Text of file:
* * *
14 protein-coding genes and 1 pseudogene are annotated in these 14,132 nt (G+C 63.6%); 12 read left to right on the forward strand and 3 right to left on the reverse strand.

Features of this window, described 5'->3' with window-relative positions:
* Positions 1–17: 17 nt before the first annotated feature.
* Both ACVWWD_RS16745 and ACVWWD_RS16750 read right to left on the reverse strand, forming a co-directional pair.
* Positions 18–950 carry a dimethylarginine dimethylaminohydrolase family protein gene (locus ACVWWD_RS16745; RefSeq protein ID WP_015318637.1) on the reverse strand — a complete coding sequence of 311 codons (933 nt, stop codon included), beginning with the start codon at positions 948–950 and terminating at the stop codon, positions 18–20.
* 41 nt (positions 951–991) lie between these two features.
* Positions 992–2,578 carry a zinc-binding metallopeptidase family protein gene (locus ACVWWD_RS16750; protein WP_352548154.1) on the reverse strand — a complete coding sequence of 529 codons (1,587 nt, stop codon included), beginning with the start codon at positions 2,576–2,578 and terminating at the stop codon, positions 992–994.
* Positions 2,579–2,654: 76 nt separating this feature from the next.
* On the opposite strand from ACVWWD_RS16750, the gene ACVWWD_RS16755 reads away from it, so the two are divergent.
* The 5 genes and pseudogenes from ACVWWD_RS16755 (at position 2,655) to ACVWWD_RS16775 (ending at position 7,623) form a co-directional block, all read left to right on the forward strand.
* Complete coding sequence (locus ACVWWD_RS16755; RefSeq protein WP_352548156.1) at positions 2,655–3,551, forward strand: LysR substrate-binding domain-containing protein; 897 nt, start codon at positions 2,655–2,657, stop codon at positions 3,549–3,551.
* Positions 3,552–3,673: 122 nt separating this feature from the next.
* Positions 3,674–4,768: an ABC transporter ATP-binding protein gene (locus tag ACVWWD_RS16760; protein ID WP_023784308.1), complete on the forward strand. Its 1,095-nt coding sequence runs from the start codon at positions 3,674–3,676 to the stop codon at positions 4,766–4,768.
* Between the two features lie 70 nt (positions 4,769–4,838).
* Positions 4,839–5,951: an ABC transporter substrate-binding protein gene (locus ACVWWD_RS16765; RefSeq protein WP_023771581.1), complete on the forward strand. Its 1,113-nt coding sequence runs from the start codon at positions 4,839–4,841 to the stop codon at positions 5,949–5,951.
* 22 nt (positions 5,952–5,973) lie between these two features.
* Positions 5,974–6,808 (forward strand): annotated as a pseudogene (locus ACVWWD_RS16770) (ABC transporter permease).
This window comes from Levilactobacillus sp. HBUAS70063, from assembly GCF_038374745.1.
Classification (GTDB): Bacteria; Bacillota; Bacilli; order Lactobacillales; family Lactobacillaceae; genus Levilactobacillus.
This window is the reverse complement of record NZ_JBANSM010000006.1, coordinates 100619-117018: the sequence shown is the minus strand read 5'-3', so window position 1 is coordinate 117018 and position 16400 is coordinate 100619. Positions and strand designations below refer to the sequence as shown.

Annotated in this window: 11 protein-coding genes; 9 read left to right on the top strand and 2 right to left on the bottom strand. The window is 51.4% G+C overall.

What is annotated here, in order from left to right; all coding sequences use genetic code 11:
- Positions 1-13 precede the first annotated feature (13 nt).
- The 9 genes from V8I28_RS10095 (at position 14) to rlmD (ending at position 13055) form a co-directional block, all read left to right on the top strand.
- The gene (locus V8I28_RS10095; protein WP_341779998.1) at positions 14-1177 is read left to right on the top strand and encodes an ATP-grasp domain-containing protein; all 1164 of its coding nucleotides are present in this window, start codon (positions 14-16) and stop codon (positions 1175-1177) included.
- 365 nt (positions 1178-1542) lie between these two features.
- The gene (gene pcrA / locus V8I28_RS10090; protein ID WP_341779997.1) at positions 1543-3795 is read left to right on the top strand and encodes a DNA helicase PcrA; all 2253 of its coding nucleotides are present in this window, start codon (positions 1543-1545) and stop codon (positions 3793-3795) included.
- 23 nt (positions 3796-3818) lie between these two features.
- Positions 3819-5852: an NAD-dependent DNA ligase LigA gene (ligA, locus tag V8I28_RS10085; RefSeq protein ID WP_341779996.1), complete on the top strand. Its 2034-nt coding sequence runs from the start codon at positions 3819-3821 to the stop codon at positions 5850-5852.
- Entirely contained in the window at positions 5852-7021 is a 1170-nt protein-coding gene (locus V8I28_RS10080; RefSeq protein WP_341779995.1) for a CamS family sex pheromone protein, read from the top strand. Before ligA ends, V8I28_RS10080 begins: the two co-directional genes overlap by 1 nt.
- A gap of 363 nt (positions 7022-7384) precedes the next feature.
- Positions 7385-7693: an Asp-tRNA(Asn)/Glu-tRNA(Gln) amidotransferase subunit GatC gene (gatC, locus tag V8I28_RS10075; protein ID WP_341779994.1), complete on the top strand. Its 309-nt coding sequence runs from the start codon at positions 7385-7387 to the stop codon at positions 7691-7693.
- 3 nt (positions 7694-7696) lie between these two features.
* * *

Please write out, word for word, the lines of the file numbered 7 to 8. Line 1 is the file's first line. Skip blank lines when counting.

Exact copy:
* Positions 992–2,578 carry a zinc-binding metallopeptidase family protein gene (locus ACVWWD_RS16750; protein WP_352548154.1) on the reverse strand — a complete coding sequence of 529 codons (1,587 nt, stop codon included), beginning with the start codon at positions 2,576–2,578 and terminating at the stop codon, positions 992–994.
* Positions 2,579–2,654: 76 nt separating this feature from the next.